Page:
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September 11th

Millennials/ Money Matters

A Millennial’s Take on the Great Recession

Abandoned house

My grandmother was born in 1932, right in the middle of the Great Depression.

Her father died when she was four or five years old, leaving a young and vulnerable family with no resources. My grandmother, along with her siblings were sent to live with relatives and neighbors. The only memories my grandmother has shared regarding this particularly challenging time in her early life are a few anecdotes regarding working on the host farms in which she lived.

As our country surged through World War II and the economy began to recover, my grandmother’s life improved considerably. She became a beautician, opened her own beauty salon, traveled to NYC and Hawaii, and eventually, married a  veterinarian. All the material comforts and basics securities she missed out on as a Depression era baby, she realized through the remaining 70 years of her adult life.

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Veteran/Military

A Millennial’s Reflections on September 11th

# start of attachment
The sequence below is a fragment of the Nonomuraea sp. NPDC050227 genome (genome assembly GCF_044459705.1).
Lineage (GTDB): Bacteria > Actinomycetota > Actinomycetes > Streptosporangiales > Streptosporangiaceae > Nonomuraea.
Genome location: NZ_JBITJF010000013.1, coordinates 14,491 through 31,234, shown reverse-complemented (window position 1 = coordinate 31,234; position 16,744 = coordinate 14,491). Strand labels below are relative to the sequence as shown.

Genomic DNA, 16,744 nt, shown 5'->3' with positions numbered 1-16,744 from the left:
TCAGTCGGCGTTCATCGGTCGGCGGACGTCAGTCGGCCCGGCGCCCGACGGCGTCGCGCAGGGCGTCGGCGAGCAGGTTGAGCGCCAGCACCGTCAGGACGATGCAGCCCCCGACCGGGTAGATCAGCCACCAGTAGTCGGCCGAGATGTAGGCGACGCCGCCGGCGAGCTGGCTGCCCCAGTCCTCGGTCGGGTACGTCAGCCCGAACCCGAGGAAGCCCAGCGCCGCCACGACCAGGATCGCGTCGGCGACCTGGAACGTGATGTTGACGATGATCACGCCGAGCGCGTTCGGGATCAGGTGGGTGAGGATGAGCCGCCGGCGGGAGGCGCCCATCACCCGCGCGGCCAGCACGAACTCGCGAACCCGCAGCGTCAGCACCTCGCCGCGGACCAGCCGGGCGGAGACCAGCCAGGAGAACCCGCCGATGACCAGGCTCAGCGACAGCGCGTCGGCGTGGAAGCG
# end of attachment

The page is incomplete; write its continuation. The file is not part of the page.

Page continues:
september11

Sixteen years. That’s how long it’s been since the terrorist attacks of September 11th that set into motion the cascade of events now known as the Great Recession and Global War on Terror.

Both my husband and I woke up early. While the morning looks like just like the start of any other brilliant day, it’s far from it. We talked about how things would have been different if 9-11 hadn’t happened – our friends that would still be alive, the careers that would have manifested, the wounds of war that we wouldn’t have to live with day in and day out.

I go for a run. I run whenever the realities of life after war cloud my mind. Closed casket military funerals. Jam packed VA Hospital waiting rooms. 87 percent divorce rates for OEF/OIF combat officers. Suicide after suicide after suicide. Veteran caregiver groups filled with sobbing spouses who are literally at their wit’s end.

I run another mile. We’d have a house full of kids by now if it wasn’t for the war. He’d be coming up on a promotion if it hadn’t been for those damn IEDs. I’d never have to sit through another VA suicide prevention class. Our lives as a peacetime military family would have been almost-normal by civilian standards.

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